Automotive Holiday Deals Up to 50% Off Select Books Shop Men's Athletic Shoes Learn more nav_sap_SWP_6M_fly_beacon Prime Music Sweepstakes egg_2015 All-New Amazon Fire TV Grooming Deals Gifts Under $50 Amazon Gift Card Offer cm15 cm15 cm15 $30 Off Amazon Echo $15 Off All-New Fire Kindle Voyage AutoRip in CDs & Vinyl Shop Now HTL

Your rating(Clear)Rate this item

There was a problem filtering reviews right now. Please try again later.

34 of 46 people found the following review helpful
on May 2, 2006
For those who's never been to China or lived there, this book might be a little out of their scope. Afterall, the only things you hear in the news are how if Walmart were a country, it'd be China's 7th biggest trading partner, or how Intel is building their fabs in China (away from Shanghai towards inland to further reduce cost). For those people, go read on how China will take over the world economically by the middle of this century and believe what you want.

For those who Does have any clue about China's political system is keenly aware that the entire Chinese economy is still tied into the political system, and that is just a time bomb waiting to explode. If the CCP were to collapse, half of the country's wealth will be exported and rest will go down with the defunct banking system. This book digs into the depth of the current geo-political situation, and is so accurate that the People's Congress is taking note and implementing changes (albeit slowly) previously pointed out by the author. If you want to know the REAL story behind the Chinese economic system and where it'll truely head in the next several decades, this is THE book to read. Not some "economic model that projects blah, blah, blah and threaten's US's position in the world," where the author is totally cluelss of all fundamentals of the Chinese economy other than published economic numbers.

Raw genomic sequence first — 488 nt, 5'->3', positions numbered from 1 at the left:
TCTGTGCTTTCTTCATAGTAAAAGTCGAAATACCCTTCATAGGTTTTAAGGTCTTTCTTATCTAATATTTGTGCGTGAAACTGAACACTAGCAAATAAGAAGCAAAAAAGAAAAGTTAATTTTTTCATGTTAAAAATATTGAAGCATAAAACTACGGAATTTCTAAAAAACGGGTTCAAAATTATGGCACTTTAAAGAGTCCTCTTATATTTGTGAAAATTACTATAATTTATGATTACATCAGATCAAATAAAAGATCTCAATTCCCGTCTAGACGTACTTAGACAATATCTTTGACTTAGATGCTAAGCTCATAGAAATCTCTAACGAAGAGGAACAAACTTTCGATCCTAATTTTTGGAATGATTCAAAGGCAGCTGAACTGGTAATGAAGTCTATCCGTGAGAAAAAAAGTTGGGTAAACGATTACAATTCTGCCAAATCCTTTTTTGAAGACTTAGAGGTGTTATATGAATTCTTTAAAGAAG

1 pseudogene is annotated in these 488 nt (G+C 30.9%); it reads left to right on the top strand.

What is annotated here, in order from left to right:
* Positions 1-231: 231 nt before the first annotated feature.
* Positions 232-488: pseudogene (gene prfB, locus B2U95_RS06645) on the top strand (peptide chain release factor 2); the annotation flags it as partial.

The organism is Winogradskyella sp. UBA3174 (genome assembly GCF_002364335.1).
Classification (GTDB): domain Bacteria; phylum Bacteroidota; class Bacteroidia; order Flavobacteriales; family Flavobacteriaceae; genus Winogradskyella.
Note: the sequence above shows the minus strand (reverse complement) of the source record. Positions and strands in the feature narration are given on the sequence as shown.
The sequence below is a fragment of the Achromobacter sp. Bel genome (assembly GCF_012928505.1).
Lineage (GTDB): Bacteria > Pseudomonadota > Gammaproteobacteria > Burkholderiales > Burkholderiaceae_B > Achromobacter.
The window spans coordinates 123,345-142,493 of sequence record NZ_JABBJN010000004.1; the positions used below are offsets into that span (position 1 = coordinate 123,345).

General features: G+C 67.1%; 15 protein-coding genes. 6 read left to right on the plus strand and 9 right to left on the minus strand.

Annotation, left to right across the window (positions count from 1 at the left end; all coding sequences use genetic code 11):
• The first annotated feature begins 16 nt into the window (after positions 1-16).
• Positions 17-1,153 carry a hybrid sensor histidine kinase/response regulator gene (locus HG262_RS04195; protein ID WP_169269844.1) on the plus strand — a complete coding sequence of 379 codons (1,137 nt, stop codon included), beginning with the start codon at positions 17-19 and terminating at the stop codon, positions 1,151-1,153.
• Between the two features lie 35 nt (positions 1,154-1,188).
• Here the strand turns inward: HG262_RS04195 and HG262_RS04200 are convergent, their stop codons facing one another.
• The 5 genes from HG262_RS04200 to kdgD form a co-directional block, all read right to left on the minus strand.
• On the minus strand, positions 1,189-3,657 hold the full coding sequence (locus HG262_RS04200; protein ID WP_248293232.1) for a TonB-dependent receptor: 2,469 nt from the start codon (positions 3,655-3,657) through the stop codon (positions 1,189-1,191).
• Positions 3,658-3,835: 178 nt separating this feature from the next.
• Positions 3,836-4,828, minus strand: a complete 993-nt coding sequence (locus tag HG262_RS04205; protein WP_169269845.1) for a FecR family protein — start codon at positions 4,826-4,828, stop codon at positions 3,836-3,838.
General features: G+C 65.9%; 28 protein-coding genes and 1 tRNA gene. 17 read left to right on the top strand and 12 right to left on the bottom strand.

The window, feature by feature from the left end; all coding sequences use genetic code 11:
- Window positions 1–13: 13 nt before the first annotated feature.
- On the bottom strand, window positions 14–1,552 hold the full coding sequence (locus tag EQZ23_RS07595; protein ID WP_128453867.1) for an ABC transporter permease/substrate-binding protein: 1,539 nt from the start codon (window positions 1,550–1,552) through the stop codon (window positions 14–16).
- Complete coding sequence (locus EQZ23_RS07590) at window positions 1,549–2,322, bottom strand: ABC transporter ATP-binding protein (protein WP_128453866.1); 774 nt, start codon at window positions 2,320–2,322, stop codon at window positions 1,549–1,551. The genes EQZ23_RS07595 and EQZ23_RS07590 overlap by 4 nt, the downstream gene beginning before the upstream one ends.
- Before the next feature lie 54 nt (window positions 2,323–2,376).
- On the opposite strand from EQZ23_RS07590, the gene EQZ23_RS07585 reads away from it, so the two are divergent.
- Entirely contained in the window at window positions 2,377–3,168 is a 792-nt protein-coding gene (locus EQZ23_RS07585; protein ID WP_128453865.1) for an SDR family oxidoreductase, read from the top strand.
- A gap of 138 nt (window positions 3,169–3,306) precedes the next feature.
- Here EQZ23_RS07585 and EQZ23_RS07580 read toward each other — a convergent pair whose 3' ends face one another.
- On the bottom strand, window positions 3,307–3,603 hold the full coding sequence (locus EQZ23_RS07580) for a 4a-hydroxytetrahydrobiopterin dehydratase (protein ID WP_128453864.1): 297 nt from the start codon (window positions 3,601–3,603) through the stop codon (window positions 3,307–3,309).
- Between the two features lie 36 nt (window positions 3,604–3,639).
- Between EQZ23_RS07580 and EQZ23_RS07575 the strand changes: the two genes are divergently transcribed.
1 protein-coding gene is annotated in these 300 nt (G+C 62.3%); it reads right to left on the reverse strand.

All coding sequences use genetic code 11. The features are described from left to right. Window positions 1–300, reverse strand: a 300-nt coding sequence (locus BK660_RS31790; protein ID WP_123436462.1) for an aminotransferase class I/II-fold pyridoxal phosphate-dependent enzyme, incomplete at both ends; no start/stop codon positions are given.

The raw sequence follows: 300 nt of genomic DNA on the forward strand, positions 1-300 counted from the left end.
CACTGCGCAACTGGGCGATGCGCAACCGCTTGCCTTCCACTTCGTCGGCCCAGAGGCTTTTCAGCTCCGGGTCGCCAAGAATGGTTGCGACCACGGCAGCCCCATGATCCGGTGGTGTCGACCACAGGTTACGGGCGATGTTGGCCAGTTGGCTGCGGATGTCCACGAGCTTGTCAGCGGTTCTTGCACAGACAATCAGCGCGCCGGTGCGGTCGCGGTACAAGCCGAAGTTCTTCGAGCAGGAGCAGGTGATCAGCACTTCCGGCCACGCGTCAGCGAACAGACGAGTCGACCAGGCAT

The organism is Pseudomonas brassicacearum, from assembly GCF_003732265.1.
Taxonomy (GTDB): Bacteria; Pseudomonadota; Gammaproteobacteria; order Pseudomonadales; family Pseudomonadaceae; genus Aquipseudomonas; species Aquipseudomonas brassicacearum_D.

0CommentWas this review helpful to you?YesNoReport abuse
3 of 3 people found the following review helpful
on August 9, 2012
Pei did an excellent work. He supports his argumentation with elaborate research including facts and numbers. The recent elimination of Bo Xilai tends to confirm that China is effectively trapped. And as of now, most of the problems identified by Pei do not seems to disappear but to be more and more accurate.
0CommentWas this review helpful to you?YesNoReport abuse
18 of 26 people found the following review helpful
on December 7, 2006